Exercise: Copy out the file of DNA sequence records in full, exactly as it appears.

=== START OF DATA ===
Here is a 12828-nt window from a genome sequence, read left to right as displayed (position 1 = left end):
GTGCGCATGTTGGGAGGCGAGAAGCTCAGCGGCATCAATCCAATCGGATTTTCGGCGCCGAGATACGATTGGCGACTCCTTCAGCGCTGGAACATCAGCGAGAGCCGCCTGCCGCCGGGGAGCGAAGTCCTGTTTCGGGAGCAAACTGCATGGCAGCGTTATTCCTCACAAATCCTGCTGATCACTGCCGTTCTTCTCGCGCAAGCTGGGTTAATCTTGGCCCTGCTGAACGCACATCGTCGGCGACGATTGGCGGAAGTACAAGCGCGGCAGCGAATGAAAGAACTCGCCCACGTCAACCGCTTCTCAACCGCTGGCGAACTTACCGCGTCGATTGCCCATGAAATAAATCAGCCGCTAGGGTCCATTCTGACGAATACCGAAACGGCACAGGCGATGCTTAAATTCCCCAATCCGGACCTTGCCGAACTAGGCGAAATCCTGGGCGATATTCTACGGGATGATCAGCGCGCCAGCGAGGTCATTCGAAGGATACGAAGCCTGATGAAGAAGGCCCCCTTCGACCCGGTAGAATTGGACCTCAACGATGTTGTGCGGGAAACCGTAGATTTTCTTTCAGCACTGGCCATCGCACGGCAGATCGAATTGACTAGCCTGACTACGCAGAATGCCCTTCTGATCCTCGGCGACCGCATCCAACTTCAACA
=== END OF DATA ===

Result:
Here is a 12828-nt window from a genome sequence, read left to right as displayed (position 1 = left end):
GTGCGCATGTTGGGAGGCGAGAAGCTCAGCGGCATCAATCCAATCGGATTTTCGGCGCCGAGATACGATTGGCGACTCCTTCAGCGCTGGAACATCAGCGAGAGCCGCCTGCCGCCGGGGAGCGAAGTCCTGTTTCGGGAGCAAACTGCATGGCAGCGTTATTCCTCACAAATCCTGCTGATCACTGCCGTTCTTCTCGCGCAAGCTGGGTTAATCTTGGCCCTGCTGAACGCACATCGTCGGCGACGATTGGCGGAAGTACAAGCGCGGCAGCGAATGAAAGAACTCGCCCACGTCAACCGCTTCTCAACCGCTGGCGAACTTACCGCGTCGATTGCCCATGAAATAAATCAGCCGCTAGGGTCCATTCTGACGAATACCGAAACGGCACAGGCGATGCTTAAATTCCCCAATCCGGACCTTGCCGAACTAGGCGAAATCCTGGGCGATATTCTACGGGATGATCAGCGCGCCAGCGAGGTCATTCGAAGGATACGAAGCCTGATGAAGAAGGCCCCCTTCGACCCGGTAGAATTGGACCTCAACGATGTTGTGCGGGAAACCGTAGATTTTCTTTCAGCACTGGCCATCGCACGGCAGATCGAATTGACTAGCCTGACTACGCAGAATGCCCTTCTGATCCTCGGCGACCGCATCCAACTTCAACA